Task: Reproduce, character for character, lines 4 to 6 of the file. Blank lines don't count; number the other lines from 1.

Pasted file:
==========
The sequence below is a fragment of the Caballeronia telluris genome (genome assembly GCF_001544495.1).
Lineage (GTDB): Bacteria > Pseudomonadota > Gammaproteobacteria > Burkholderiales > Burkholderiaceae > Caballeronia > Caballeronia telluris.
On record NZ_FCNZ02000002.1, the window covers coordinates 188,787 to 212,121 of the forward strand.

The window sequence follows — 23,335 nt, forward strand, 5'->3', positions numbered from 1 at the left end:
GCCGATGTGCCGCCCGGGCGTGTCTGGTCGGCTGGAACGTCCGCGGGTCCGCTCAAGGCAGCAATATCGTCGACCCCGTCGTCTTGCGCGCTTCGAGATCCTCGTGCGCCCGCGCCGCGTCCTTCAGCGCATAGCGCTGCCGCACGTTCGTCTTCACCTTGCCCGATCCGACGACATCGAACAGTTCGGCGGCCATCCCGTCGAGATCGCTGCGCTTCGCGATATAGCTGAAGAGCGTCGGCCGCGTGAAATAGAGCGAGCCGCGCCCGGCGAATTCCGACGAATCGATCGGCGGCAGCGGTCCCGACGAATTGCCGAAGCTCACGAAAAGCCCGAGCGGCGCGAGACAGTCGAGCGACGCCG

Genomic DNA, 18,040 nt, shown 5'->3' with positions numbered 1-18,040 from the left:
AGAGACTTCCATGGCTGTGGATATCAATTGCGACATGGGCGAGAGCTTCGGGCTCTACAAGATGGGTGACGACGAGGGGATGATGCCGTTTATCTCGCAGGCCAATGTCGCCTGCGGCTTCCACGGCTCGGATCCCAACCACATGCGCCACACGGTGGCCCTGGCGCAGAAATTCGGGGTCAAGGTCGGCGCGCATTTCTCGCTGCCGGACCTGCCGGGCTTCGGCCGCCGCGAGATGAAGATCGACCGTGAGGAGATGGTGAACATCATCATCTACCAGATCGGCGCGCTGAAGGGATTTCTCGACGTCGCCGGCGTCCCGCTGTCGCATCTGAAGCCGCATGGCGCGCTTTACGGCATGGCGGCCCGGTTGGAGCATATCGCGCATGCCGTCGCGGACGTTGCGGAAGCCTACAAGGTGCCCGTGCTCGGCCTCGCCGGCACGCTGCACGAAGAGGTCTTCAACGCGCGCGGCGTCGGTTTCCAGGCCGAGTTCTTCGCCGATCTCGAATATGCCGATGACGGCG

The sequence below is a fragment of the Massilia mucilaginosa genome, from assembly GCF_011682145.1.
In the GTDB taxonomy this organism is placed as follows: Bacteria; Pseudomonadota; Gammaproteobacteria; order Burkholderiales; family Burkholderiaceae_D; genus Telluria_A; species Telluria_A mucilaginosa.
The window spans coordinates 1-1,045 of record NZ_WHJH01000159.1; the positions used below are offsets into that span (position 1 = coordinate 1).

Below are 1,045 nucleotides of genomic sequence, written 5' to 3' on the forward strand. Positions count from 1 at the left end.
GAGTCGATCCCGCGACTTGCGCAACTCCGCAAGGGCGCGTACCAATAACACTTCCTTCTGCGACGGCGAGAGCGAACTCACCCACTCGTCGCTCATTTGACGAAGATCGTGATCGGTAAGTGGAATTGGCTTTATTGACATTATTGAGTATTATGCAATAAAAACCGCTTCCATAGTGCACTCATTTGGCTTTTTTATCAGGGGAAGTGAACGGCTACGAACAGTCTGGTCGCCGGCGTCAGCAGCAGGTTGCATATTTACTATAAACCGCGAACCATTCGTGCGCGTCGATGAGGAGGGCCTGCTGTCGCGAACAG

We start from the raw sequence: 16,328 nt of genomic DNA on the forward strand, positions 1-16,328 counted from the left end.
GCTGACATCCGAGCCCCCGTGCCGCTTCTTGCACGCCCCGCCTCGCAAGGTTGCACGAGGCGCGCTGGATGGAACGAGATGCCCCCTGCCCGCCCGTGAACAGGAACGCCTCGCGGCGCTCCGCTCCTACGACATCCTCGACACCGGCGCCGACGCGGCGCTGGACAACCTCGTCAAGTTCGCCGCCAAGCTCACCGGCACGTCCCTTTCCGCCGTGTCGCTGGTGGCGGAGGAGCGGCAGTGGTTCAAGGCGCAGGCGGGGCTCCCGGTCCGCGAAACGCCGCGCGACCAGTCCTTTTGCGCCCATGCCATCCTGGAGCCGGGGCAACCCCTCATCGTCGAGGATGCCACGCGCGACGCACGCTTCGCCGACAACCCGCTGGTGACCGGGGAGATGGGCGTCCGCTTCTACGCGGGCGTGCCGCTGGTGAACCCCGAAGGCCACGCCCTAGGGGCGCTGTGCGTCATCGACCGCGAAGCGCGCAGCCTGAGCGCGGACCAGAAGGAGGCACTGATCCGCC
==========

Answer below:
The window sequence follows — 23,335 nt, forward strand, 5'->3', positions numbered from 1 at the left end:
GCCGATGTGCCGCCCGGGCGTGTCTGGTCGGCTGGAACGTCCGCGGGTCCGCTCAAGGCAGCAATATCGTCGACCCCGTCGTCTTGCGCGCTTCGAGATCCTCGTGCGCCCGCGCCGCGTCCTTCAGCGCATAGCGCTGCCGCACGTTCGTCTTCACCTTGCCCGATCCGACGACATCGAACAGTTCGGCGGCCATCCCGTCGAGATCGCTGCGCTTCGCGATATAGCTGAAGAGCGTCGGCCGCGTGAAATAGAGCGAGCCGCGCCCGGCGAATTCCGACGAATCGATCGGCGGCAGCGGTCCCGACGAATTGCCGAAGCTCACGAAAAGCCCGAGCGGCGCGAGACAGTCGAGCGACGCCG

Genomic DNA, 18,040 nt, shown 5'->3' with positions numbered 1-18,040 from the left: